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The Structure of Borders in a Small World

Figure 1

Human mobility network derived from bank note fluxes.

(a) Multi-scale human mobility is characterized by dominant short range and significant long-range connectivity patterns. The illustrated network represents a proxy for human mobility, the flux of bank notes between 3,109 counties in the lower 48 United States. Each link is represented by a line, the color scale encodes the strength of a connection from small (dark red) to large (bright yellow) values of spanning four orders of magnitude. (b) A simplified illustration of generic traffic patterns between and within metropolitan mobility hubs (A and B), with two types of connections and , local traffic connecting individual hubs to smaller nodes in their local environment (blue) and long distance links connecting the hubs (red). Depending on the ratio of local and long range flux magnitude, two qualitatively different modularizations are plausible. If , two spatially compact communities are meaningful (left), whereas if , the metropolitan centers belong to one yet geographically delocalized module (orange), effectively detached from their local environment, yielding three communities altogether (right). (c) Multi-scale mobility networks are strongly heterogeneous as reflected by the functions , , and , the relative frequencies of distances , link weights and vertex flux that all are distributed over several orders of magnitude.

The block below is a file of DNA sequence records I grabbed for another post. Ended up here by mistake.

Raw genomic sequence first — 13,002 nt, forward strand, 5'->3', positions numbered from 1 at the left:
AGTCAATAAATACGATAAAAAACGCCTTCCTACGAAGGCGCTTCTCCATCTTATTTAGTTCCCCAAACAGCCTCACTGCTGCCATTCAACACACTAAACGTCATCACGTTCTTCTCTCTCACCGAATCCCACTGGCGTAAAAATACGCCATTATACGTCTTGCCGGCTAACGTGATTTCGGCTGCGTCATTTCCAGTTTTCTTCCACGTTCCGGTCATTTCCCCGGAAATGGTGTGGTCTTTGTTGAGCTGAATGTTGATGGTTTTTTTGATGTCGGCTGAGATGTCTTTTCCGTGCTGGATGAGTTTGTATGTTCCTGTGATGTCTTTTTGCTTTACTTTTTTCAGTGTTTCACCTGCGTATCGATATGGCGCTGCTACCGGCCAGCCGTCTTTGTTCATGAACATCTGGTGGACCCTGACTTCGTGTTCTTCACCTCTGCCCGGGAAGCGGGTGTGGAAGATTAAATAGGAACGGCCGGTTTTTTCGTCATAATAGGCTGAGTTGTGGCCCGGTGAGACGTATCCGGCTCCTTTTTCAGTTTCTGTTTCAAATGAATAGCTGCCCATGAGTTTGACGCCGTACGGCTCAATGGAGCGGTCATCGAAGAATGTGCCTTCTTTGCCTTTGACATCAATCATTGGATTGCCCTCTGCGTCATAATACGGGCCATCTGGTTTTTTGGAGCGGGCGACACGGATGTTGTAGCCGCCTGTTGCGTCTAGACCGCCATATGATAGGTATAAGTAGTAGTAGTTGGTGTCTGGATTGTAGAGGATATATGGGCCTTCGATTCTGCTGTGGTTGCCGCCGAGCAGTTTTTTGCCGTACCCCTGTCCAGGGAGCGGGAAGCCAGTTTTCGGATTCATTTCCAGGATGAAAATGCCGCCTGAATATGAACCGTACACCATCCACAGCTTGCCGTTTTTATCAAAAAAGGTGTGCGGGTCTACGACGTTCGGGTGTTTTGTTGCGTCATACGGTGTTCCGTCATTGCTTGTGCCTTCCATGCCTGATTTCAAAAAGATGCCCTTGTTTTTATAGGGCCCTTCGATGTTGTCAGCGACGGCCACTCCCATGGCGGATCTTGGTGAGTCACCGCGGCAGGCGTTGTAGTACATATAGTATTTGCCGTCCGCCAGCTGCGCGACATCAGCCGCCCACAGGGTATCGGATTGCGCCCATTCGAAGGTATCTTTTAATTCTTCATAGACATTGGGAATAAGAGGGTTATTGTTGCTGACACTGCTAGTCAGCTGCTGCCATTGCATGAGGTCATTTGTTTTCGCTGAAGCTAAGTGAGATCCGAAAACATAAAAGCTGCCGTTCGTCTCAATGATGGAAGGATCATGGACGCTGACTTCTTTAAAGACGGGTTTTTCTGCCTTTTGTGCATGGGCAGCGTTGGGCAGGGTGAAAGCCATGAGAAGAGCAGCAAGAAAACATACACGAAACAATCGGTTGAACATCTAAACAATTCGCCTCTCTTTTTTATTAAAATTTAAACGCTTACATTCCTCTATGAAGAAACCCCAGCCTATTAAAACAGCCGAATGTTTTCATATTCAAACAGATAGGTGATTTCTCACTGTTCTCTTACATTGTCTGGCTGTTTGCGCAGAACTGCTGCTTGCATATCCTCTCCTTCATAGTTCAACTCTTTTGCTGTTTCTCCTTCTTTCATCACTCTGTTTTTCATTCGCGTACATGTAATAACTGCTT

Figure 1